In a world spiralling into chaos over the viral pandemic, how do we face the greatest but eternal challenge of our lives, our own fear of mortality?
Achill Islander and BAFTA-winning writer, Kevin Toolis, says he knows the answer and has even written a new book - Nine Rules to Conquer Death - to explain how we can all lead less fear-filled lives.
In Nine Rules to Conquer Death Kevin Toolis distils insights drawn from millennia of human experience into a profound and punchy guide to dying – and living – well.
From the wisdom of ancients, from the Aztecs to the Iliad and the proud tradition of Irish wakes, Nine Rules reveals the hidden mortal rules our predecessors used to guide themselves through life and death.
After a lifetime in exile, Toolis, who also writes screenplays for TG4, is back home in his father's village of Dookinella, just beneath the cliffs of Minaun in Achill, he says, 'forever.'
Nine Rules was written on the island during the lockdown and is being published by OneWorld, a prestigious London publisher.
The book is a mix of philosophy, some intriguing exercises for the reader to think about their own lives, and stories of how we can all learn to embrace our own mortality to lead more authentic lives.
Toolis said: "Ireland is a lot better off than England when it comes to death but part of the reason why we are still so scared is we are getting death wrong.
"We are forgetting the old ways by which our ancestors overcame death with full-scale wakes, keening and grieving, feasting and drinking and story-telling.
"Nine Rules up-ends every presumption we hold about death to help us beat it, not run from it. What are the benefits of seeing and touching a corpse? Why is our life is miserable if we did not die? And what’s the value of working out your own death date?"
Although Nine Rules is short and punchy, less than 200 pages, Toolis says that the book is the work of a lifetime covering wars, famines and plagues all across the world as a foreign correspondent when he worked for The Guardian and The New York Times and making documentary films.
Toolis added: "I didn't invent those nine rules of mortality but I sort of rediscovered them. They were always beneath the surface and unconsciously we operate them all the time ourselves. We just need to remind ourselves what we are doing. Even if the rules sometimes sound counter-intuitive.
"So here is an example. Rule Two states - 'If we did not die life would be terrible.' Sounds shocking. Normally of course we say the exact opposite, how life would be wonderful if we never died. When you think of all the pain, loss and grief even during these Covid times.
"All the people we have lost. And of course that has been very painful for the families involved with all their grief and the lost years of their loved ones. But it would be even worse, even more painful, if we stopped dying and became immortal.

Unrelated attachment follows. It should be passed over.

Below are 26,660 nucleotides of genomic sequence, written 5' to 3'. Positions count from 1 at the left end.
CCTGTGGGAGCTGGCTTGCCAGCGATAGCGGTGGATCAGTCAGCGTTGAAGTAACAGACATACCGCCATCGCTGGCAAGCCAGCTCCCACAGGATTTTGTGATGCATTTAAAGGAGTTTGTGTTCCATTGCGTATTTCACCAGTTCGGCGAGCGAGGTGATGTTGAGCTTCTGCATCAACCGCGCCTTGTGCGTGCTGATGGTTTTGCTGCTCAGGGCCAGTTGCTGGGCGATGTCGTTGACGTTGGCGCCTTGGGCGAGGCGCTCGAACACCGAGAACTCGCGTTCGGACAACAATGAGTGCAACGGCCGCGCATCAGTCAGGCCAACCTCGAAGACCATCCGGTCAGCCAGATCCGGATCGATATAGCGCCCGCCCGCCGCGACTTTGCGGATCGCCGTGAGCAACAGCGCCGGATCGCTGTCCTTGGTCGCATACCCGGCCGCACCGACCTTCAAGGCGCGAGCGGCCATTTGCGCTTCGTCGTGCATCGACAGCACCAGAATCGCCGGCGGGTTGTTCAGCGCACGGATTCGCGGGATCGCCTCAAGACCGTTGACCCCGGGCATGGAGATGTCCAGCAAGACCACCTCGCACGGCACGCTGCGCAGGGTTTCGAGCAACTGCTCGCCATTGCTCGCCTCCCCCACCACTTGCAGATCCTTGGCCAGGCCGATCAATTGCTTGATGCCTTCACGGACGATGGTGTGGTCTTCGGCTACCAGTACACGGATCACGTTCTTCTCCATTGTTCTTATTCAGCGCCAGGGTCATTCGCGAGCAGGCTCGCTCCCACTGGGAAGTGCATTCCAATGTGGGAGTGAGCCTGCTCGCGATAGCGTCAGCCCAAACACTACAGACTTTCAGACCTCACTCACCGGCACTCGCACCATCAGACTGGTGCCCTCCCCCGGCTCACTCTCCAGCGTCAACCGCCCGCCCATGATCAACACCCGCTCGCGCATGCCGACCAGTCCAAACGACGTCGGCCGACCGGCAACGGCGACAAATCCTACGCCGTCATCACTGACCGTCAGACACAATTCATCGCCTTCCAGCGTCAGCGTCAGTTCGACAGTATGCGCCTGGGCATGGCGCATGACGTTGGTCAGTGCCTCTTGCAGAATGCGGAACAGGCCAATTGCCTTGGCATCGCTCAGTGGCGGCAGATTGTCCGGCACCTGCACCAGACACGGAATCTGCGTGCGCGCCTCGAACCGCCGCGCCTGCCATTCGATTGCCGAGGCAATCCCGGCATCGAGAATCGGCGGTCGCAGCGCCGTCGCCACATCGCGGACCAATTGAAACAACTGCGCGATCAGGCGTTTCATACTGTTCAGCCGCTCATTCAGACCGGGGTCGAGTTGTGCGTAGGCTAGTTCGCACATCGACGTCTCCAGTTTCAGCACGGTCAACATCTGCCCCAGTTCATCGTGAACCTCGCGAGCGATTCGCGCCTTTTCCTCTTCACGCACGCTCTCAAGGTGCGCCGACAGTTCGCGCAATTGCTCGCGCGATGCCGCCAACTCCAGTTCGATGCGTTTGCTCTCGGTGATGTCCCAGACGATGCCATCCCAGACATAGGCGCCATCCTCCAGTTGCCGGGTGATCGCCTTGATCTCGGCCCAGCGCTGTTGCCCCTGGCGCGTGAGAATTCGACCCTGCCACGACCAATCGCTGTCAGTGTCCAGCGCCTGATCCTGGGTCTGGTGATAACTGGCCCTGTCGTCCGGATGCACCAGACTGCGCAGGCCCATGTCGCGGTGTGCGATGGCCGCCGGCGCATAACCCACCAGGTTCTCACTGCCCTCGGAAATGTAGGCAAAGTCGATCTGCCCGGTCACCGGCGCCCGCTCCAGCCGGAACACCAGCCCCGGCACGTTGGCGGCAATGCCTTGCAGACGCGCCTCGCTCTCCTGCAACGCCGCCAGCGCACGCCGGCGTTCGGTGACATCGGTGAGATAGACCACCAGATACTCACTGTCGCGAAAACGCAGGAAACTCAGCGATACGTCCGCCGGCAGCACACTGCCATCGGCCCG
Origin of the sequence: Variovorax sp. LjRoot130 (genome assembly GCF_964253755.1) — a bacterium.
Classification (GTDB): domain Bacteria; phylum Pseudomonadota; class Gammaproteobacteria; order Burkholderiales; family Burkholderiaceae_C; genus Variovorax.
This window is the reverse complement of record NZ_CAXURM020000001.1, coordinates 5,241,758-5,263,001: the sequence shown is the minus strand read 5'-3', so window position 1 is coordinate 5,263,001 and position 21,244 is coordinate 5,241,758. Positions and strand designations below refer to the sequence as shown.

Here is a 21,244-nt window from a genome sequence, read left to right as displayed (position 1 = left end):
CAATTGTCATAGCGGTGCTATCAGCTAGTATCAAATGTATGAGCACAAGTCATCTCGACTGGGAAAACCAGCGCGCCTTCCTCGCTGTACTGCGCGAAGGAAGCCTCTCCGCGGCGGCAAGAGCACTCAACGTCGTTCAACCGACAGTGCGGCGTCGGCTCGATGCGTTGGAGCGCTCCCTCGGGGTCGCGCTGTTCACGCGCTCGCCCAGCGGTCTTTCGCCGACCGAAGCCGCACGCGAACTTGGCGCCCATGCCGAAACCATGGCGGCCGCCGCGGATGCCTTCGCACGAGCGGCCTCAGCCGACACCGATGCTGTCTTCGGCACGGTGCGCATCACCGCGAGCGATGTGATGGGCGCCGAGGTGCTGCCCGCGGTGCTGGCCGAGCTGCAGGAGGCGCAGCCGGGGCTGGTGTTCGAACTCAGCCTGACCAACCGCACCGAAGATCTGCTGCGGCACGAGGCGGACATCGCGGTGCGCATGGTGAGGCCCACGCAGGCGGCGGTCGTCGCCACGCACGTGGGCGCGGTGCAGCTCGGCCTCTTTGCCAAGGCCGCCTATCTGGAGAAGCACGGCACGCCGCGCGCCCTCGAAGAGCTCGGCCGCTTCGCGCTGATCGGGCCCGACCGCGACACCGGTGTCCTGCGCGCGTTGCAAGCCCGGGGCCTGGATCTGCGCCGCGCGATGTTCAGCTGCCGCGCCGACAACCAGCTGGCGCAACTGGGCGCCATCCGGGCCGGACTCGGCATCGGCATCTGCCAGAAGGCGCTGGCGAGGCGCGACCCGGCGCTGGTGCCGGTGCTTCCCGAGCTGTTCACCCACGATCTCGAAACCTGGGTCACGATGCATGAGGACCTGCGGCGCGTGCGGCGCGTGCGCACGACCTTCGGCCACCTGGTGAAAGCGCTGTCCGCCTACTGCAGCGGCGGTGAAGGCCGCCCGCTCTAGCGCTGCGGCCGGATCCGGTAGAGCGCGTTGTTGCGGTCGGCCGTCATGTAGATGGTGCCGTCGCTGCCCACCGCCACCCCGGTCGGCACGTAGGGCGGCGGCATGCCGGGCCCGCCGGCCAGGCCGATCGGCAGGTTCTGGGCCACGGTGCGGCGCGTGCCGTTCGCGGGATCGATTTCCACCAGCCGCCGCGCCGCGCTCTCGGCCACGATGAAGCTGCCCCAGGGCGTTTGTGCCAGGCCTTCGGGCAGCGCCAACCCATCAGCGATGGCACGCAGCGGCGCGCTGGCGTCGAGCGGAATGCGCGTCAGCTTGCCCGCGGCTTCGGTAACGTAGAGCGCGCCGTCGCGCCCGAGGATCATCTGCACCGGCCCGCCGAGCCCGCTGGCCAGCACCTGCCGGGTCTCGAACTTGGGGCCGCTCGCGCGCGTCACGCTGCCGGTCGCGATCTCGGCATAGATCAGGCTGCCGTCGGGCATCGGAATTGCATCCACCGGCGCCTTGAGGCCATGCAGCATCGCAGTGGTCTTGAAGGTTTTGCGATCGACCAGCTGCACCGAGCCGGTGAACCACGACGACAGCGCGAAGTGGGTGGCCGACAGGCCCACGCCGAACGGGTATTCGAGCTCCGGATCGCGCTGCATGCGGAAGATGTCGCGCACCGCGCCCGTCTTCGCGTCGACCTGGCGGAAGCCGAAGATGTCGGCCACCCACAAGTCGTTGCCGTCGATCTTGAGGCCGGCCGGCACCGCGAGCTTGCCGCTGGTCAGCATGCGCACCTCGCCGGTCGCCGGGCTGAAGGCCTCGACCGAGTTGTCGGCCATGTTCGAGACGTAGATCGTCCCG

"Let's just try and imagine that for a moment. What the world would be like if we got to live forever and the celestial bell rang and we never aged, never weakened or ever changed. So you would always be two if you were two or 36 if you were 36 or 89 if you were 89.
"But how much fun would it be to be forever the same age? Playing the same games that a two-year-old does over and over?
"In the normal course of our lives we spend huge amounts of energy, time and training learning to become something, a nurse, a teacher, a doctor, or develop a skill, sewing, driving, basketball, even French. Change is part of our nature.
"We either congratulate or berate ourselves all the time for our achievements, or lack thereof, because we are only in our twenties, thirties, forties or sixties.
"And we do so because we have an inbuilt understanding that we won't live forever and that one day our chances of becoming something else will stop and we'll die.
"But if I am going to live forever then my becoming anything would stop. What would be the point of going to university to study engineering if I knew I was going to live for a million years? Could you ever have children in a world where nothing changes? Does time itself make any sense if one of your future birthdays is not November 2020 but November 202,000?
"The supposed heaven of an infinite future would actually be the hell of an eternal eerie present where we were forced to live the same thing over and over. A perpetual groundhog day where we would be bored out of our minds after what used to be called a week but would just be more of the same. Even the concept of a 'year' would become nonsense.
"In reality our world, even Time itself, makes sense to us because we die, not the other way round."
Toolis's previous book My Father's Wake: How the Irish Teach us to Live, Love and Die, on the Irish Wake, was a New York Times best seller but Nine Rules to Conquer Death will be his last death book.
"It has been a great privilege to write about our greatest fear but also show how from the time of the fall of Troy onwards, our ancestors, even my own ancestors on Achill Island, faced death with courage and conquered death through rites like the Irish Wake. I am just passing on that knowledge to a wider world."
Nine Rules to Conquer death is available in all good bookstores or on Amazon at https://amzn.to/3l6LiGd.